Unified Modeling Language UML

As an object-oriented analysis and design modeling language, UML (Unified Modeling Language) combines a variety of technical methods. With the help of UML, analysis and design can be smooth and easy.


History of UML

From late 1980 to 1994, there was many advocates of object-oriented design methodology. The following methodologies are the representatives.

  • Method of Mr. Schlehr and Mr. Mellor who published the book "Object-Oriented Systems Analysis"
  • Method of Mr. Booch who becomes famous for Ada Design
  • OMT (Object Modeling Technique) developed by Rumbaugh of General Electric Company
  • OOSE (Object-Oriented Software Engineering) proposed by Mr. Jacobson who is good at requirement analysis with cases
  • The so-called second-generation methodology "Fusion" developed by Hewlett-Packard Company that combines many advantages of other methods
  • Mr. Coad and Mr. Yourdon's OOA (Analysis) / OOD (Design) method

In the year 1994, Mr. Booch and Mr. Rumbaugh began the study of unified methodology in Rational Software Company. At that time, Mr. Rumbaugh had obtained the No.1 position with his own methodology OMT, but he stepped forward again towards a unified method together with Booch. In 1995, Mr. Jacobson joined their union and in July, 1996, the UML0.9 was finally released. In January, 1997, UML partner organizations completed UML1.0. UML partner organizations includes DEC, HP, I-Logix, Intellicorp, IBM, Icon Computing, MCI Systemhouse, Microsoft, Oracle, Rational Software, TI, Unisys and other companies. At that period of time, four goals are set for UML.

  • Adopt object-oriented concepts to model the system (not limited to software).
  • Clearly establish the contacts with upper works or achievements which can be operated.
  • Avoid escaping from complex and mission-critical systems and be able to cope with issues concerning the scale of system.
  • Develop a modeling language which can be recognized and adopted by both human and computer.

(Ref.: "UML Summary" published by Japanese Rational Software Ltd.)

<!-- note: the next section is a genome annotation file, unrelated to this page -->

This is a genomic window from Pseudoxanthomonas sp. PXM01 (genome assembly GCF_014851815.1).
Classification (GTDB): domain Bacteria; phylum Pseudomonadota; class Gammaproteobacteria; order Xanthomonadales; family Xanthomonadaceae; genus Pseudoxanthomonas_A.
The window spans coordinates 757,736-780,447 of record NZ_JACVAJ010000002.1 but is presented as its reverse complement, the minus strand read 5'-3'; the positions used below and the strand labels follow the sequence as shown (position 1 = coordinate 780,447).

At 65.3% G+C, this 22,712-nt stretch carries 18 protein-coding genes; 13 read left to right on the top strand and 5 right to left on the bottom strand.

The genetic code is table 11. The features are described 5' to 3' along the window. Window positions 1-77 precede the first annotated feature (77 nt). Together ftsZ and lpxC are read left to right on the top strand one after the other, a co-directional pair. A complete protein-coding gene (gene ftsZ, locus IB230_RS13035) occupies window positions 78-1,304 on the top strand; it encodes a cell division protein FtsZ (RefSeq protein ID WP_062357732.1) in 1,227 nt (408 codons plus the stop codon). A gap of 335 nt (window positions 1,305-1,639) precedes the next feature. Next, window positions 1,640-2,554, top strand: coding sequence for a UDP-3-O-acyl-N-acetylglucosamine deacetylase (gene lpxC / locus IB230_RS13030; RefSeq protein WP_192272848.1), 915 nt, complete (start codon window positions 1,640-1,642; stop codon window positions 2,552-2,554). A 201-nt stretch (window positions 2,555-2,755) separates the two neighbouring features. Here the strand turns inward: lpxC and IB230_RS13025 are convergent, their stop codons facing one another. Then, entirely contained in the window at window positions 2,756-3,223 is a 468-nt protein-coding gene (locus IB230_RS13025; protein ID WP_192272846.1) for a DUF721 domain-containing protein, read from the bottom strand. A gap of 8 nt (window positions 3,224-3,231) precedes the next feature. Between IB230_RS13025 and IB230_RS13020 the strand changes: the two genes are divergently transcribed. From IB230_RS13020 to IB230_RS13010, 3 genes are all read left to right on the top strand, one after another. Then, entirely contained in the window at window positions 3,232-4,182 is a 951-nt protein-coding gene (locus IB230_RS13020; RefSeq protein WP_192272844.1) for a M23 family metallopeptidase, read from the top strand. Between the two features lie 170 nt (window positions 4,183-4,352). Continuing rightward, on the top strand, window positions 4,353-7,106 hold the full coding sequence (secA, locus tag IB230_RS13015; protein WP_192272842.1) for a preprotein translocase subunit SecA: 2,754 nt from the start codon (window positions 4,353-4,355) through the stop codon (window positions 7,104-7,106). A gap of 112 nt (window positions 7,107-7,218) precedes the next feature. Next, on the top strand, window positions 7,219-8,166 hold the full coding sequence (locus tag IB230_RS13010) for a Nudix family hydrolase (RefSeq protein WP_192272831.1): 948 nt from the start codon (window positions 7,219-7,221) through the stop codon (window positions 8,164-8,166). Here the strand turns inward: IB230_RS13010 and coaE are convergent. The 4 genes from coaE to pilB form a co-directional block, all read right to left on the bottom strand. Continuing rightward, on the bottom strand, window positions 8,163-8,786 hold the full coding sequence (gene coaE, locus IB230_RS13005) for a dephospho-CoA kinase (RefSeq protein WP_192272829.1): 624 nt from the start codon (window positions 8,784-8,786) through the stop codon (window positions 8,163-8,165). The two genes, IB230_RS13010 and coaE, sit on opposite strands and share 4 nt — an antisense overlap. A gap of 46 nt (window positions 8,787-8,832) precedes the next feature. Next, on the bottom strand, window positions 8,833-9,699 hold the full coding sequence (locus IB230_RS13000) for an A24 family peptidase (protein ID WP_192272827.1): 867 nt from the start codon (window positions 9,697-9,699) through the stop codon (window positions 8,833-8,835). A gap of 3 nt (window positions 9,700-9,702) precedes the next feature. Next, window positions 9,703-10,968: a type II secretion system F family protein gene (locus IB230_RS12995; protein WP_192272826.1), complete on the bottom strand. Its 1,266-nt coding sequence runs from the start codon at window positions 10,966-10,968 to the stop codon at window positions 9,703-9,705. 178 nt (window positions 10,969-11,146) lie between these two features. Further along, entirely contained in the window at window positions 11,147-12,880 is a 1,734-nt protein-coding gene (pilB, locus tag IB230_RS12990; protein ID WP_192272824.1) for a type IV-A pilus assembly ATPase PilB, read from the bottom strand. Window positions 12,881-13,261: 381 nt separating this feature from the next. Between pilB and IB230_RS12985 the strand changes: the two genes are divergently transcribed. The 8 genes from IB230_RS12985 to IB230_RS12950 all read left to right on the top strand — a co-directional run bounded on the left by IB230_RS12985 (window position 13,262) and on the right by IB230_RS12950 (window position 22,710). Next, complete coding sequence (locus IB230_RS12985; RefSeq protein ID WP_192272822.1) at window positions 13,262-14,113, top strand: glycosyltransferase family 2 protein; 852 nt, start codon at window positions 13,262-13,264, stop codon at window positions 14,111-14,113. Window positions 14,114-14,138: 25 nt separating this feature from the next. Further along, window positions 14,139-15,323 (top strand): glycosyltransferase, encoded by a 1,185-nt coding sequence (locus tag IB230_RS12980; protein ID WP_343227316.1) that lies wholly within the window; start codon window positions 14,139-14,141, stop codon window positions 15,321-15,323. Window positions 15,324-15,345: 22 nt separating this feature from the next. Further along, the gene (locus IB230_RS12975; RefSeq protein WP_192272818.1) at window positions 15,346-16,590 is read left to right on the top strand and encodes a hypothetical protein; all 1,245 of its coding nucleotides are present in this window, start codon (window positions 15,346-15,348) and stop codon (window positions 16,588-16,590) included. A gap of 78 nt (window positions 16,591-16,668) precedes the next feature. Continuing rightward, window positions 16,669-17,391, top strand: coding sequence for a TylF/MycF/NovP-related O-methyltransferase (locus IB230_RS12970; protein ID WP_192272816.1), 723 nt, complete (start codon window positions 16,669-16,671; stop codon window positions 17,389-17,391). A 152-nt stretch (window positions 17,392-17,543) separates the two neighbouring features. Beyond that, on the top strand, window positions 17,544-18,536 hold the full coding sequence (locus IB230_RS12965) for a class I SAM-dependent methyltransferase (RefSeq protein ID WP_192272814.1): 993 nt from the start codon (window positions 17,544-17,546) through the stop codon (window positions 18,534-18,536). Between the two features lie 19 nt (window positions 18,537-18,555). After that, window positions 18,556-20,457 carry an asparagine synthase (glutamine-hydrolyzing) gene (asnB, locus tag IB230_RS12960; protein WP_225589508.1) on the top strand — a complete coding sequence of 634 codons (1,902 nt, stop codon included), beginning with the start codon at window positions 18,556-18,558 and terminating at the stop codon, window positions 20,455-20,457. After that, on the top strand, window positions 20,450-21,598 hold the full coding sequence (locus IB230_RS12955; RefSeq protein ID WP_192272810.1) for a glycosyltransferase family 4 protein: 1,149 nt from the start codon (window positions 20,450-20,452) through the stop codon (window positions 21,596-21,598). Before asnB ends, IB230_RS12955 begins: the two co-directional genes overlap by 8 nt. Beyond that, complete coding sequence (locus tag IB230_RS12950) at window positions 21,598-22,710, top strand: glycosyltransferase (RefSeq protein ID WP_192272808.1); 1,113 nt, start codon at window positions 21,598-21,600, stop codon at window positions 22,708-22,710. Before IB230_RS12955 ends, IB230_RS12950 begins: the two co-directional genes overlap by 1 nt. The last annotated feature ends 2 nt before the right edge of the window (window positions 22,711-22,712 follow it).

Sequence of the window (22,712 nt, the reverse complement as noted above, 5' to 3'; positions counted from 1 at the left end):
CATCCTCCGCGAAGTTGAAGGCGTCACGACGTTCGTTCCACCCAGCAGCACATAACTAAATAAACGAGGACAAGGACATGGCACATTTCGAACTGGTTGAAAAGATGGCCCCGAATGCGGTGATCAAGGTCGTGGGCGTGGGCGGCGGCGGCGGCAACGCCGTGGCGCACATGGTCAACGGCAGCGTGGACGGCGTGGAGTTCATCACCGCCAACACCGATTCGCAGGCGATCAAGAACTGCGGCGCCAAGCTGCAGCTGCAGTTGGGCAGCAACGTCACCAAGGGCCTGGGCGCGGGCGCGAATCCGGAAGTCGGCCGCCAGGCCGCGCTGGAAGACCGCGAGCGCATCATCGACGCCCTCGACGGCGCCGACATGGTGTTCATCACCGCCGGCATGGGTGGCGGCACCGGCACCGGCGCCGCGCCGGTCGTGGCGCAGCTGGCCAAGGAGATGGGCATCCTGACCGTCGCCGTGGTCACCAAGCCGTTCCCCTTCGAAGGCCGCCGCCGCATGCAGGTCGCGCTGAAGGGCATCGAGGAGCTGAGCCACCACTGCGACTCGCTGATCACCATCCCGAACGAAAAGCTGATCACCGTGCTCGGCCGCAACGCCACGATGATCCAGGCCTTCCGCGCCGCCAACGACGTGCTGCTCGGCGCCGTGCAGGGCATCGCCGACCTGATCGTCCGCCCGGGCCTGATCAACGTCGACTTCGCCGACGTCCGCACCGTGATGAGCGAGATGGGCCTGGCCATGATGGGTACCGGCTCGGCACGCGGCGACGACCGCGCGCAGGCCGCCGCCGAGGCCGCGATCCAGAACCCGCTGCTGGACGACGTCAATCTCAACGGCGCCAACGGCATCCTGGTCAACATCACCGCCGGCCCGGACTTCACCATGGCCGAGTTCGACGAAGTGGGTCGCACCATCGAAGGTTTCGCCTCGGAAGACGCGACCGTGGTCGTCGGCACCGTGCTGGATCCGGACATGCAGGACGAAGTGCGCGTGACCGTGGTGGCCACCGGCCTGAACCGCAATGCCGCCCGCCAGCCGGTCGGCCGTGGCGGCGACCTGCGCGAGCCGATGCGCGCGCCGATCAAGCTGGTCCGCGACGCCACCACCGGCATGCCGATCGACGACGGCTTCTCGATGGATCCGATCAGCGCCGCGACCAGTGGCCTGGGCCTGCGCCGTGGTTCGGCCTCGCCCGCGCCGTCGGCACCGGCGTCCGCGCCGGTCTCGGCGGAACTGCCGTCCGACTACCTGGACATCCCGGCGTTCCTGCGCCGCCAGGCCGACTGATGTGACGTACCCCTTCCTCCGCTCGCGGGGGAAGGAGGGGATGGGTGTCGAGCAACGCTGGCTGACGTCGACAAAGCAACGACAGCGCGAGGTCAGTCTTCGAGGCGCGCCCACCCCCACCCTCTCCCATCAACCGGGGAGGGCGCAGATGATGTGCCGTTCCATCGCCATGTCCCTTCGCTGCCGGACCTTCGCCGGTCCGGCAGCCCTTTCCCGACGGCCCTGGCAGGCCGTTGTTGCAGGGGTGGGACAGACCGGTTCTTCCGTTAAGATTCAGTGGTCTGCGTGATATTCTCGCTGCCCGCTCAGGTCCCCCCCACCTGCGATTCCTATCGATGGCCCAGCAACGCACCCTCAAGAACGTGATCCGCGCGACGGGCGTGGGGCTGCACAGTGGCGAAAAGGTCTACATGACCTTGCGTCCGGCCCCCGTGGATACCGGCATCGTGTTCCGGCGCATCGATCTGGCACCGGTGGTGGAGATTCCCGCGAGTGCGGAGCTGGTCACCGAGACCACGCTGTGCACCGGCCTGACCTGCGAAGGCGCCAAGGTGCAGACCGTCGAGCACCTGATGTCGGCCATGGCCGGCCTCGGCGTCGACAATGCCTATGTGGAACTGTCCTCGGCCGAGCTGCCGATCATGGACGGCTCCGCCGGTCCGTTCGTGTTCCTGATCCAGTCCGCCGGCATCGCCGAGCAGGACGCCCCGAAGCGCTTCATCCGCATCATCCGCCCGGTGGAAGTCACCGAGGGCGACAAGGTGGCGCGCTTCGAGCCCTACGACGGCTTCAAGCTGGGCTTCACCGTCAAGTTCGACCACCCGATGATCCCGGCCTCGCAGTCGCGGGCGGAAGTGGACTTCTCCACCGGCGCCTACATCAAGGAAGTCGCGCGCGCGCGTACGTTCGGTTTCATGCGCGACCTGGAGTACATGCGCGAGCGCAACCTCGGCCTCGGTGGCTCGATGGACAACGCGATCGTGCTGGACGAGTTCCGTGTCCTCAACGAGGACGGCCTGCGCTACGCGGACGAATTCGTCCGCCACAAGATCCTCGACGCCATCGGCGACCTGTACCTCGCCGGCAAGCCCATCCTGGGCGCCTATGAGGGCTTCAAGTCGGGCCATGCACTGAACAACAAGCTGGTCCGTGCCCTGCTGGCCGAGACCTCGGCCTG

Features of UML

UML contains the systems development phases from requirements analysis to system analysis, design and testing. The adoption of diagram is extended from Mr. Rumbaugh's OMT, Booch method, Mr. Jacobson's OOSE and other methods. The objects include information systems, modular real-time systems, distributed systems, business systems, etc. The following diagrams are defined in UML.

  • Usecase Diagram
  • Class Diagram
  • Package
  • Collaboration Diagram
  • State Diagram
  • Interface
  • Sequence Diagram

Application Design and Modeling

What is the application design? In short, it is program processing and data structure analysis.

Figure 1 Application design is program processing and data structure analysis

There are two aspects in the application known as processing logic and data processing. In all application designs, just like the data-centralized design (DOA), the data structure deserves more attention than the processing itself. Processing tasks are separated from the data and turned into single programs. When changes are necessary, since the rewriting of processing program is very easy, they tend to become disposable programs.

Here let's see an example of travel management program. This program is very simple. After you enter your own travel plan, you just need to click "search" and the results will be displayed. The travel plan is displayed as "January 1st, 2000: solve Y2K failures". In addition, the functions include inserting and deleting of the travel plan. As shown in Figure 2, "processing" and "data" can be separated. In this way, we can study the "processing" and "data" respectively in the application design.